Thank you for the very insightful observations concerning bond funds in a taxable account. My bonds are actually all in tax-deferred so I was just using them as an example in my question. But your comments are certainly a helpful reminder as we do tend to think of bond return as strictly ordinary income when LTCG distributions & capital appreciation are definitely factors as well. I would likely overlook that if I were actually specifying bond return taxation in the PRC Regular Investment Account.
For anyone following this topic in the future, I just wanted to correct what I believe is an incorrect conclusion on my part in my previous reply. I indicated a belief that when we indicate to PRC to "Withdraw capital gains first" that this means to withdraw any growth categorized as qualified dividends or LTCG fund distributions. I just noticed in the PRC documentation that this is plainly incorrect, or at best only partially true. It states "If Withdraw capital gains first is selected, all withdrawals will be made from the unrealized capital gains category". Now in the real world I don't know of any practical way to realize purely capital gain income except for "harvesting" those gains, a term also used by PRC, i.e. selling the asset then immediately repurchasing it, realizing the capital gain income while preserving ownership of the asset. Regular sales of shares would, of course, be comprised of the return of cost basis plus the capital gain (or loss). While a common thing to do, true harvesting of capital gains was not something that I was even considering before when evaluating this setting. I was thinking to devise a proportional percentage of cost basis-to-capital gain for any withdrawal and model that ratio in the Taxation page. I guess such a ratio of basis-to-gain would still be a valid thing to define in the model if one wanted to do that, but that's likely not a complication that was envisioned in the design. For my own sanity, I've got to stop over-complicating these things!
@ilovemybeagles If you tell PRC to not reinvest your dividends/interest payments, I believe it just lets them to go cash in the brokerage asset location. In Management, telling PRC to draw capital gains first will tell PRC to sell any unrealized capital gains when drawing from the account.
Often retirees will let dividends/interest payments go to cash rather than reinvest and then either transfer those to checking for a stream of retirement income, or use that cash to refill their cash bucket at the end of the year, if using a bucket system. I'll have to retest and fire up the manual to double-check PRC acts that way, depending on settings.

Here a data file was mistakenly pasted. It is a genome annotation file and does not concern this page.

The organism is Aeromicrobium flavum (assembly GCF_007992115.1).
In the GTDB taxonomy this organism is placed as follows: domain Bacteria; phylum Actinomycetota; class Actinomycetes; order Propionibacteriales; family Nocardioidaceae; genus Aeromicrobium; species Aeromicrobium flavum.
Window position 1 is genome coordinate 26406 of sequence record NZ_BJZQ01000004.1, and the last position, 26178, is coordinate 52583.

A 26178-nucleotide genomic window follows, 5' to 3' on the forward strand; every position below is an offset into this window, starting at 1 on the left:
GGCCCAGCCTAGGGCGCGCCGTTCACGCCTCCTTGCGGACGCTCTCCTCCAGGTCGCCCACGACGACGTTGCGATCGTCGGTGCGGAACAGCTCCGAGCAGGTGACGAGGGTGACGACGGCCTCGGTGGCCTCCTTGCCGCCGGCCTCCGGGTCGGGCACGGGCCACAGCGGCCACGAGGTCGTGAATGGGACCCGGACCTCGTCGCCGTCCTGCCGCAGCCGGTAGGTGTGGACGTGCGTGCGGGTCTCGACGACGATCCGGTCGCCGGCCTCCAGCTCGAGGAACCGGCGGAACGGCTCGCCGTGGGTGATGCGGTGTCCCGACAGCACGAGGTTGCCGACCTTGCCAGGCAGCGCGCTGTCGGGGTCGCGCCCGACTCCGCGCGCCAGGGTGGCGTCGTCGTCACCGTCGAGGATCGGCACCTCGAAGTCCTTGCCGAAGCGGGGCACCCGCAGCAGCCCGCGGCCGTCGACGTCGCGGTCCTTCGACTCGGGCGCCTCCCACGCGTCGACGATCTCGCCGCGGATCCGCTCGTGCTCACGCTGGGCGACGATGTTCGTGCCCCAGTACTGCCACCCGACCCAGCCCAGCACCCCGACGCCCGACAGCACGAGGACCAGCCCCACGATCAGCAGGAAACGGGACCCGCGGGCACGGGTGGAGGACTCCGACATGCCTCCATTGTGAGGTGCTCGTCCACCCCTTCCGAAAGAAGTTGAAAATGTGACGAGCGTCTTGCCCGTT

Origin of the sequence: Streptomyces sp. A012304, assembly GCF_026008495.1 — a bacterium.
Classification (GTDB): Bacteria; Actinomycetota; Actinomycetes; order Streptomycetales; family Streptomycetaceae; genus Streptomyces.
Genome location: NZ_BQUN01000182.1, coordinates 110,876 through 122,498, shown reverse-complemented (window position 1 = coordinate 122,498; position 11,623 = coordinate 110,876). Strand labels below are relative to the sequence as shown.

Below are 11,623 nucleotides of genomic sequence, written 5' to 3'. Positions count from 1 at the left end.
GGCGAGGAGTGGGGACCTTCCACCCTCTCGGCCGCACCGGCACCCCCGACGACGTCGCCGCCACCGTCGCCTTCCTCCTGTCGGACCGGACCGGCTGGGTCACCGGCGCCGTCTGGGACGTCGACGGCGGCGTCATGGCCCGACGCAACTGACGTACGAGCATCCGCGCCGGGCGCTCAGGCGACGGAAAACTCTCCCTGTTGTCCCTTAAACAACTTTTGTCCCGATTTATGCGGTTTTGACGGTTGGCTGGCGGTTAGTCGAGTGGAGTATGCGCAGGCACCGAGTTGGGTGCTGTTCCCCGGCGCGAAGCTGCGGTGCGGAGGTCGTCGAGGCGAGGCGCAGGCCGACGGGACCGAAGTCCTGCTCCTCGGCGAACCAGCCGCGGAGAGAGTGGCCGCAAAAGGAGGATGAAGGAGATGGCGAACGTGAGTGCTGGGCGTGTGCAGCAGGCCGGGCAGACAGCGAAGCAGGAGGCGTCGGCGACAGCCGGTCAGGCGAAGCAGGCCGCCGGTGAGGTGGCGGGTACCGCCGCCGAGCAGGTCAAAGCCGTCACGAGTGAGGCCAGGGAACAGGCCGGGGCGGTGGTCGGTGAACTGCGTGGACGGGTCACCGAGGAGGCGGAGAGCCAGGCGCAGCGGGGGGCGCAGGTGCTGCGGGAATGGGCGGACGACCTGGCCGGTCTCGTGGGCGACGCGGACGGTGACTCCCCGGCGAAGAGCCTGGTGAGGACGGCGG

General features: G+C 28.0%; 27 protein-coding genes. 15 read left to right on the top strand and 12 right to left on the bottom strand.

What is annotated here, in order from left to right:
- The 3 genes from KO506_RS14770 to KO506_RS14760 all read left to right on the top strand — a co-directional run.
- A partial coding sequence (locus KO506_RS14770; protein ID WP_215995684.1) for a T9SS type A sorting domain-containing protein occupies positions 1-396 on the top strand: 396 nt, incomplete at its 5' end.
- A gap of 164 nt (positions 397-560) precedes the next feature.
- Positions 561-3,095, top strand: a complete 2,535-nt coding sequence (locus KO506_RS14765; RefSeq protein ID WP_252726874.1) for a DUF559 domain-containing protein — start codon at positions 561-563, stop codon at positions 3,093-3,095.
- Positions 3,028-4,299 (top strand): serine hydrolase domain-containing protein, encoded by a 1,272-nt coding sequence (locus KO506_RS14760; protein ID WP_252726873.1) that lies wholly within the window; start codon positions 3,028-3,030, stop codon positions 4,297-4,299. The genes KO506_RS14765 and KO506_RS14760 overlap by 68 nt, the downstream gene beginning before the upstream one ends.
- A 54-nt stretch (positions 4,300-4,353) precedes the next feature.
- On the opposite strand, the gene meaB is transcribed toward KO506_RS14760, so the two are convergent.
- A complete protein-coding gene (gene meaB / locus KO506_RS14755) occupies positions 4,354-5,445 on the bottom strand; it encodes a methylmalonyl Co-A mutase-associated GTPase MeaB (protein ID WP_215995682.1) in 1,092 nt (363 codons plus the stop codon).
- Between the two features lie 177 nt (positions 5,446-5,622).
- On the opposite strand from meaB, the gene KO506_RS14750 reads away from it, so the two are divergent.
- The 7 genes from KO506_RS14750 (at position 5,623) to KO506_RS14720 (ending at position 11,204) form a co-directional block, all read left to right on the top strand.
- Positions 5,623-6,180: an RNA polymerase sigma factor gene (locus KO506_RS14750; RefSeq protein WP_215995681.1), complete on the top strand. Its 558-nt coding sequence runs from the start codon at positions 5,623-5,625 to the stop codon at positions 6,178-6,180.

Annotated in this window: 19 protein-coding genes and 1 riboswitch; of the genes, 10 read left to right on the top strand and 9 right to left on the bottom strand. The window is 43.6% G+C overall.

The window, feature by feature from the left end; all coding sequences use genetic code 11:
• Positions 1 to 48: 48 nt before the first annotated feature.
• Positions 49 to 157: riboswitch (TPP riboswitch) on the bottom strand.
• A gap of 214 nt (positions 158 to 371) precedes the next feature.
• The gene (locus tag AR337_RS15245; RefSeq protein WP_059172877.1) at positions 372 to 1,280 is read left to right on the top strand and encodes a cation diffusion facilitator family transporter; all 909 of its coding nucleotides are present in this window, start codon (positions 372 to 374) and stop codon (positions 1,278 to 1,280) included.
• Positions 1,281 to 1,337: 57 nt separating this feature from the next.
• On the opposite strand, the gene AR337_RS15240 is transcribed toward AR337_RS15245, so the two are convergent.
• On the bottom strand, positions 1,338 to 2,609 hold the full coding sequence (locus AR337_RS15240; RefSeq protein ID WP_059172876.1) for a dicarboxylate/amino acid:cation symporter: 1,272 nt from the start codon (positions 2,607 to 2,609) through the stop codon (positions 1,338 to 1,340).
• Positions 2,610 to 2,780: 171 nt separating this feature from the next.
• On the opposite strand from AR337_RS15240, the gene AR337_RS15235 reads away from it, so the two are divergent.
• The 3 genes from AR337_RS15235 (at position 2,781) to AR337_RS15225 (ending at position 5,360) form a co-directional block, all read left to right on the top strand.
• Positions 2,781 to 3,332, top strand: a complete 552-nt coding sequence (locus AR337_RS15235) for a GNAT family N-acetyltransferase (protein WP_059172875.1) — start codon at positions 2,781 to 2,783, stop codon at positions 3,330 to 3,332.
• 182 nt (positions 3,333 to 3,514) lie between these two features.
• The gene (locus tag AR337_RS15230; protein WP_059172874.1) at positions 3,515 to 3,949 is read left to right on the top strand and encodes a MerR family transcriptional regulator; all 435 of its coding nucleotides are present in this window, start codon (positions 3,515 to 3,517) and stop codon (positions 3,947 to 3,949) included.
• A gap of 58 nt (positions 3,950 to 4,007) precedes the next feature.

To my knowledge, harvesting means to just sell the shares, "realizing" the unrealized gains at that point. I do not believe that harvesting entails having to reinvest after selling, although sometimes people certainly do that if they don't need the cash.
@hines202 Understood. Thank you. I guess "harvesting" does indeed have dual meanings. In my mind I was thinking of "harvesting capital gains" in the context of its being the other side of the coin of "tax loss harvesting", wherein in each maneuver you sell the asset and them immediately repurchase it (or a similar but not substantially identical asset in the case of tax loss harvesting). In the case of harvesting the gain, you would just be selling/repurchasing an asset to realize the income while raising your cost basis, say in a low tax year, so that selling the asset in a future high tax year could net you some cash with little-to-no taxation in that year. I know each December, if I have room left in my current marginal bracket, I always cogitate on whether to fill the headroom with ordinary income via a Roth conversion or capital gain income via gain harvesting. I usually Roth convert unless I know I have a need for some cheap cash in the next year and then harvest the capital gain (sell and immediately repurchase shares until I want to sell them later) - just a matter of how to fill up a tax bracket with the kind of income most beneficial in that particular low-tax year. But I certainly recognize "harvesting" is also the generic term for selling shares, "realizing" the gain, and then accessing the cash immediately. I think my error was in conflating PRC's use of the term "harvesting" with my thinking of it as the "gain harvesting" twin of "loss harvesting". I suppose it doesn't matter all that much except that, in my idea of "harvesting", the income is 100% capital gain with a corresponding PRC reduction of Unrealized Gains dollar-for-dollar. In the context of the generic term of "harvesting" for "sell and spend", PRC would have to reduce Unrealized Gains only by the proportion of the sale that was not comprised of the return of capital, the cost basis. I suspect that, in fact, PRC is reducing Unrealized Gains dollar-for-dollar per withdrawal (if you ask it to), which is not technically accurate since a big chunk of the withdrawal would not be capital gains but instead cost basis. As mentioned earlier, I realize PRC is not TurboTax - and shouldn't even try to be - and I am completely satisfied with it, just muddling my way though understanding exactly how it's doing its thing. Once I get my model all fleshed out and can dig into the data output hopefully I can observe what's going on. I really shouldn't be imposing on the kindness of others for insight until I do my utmost first so thanks much for your contribution.
ETA: Changed "different but substantially identical" to "similar but not substantially identical" - keyboard equivalent of a tongue twister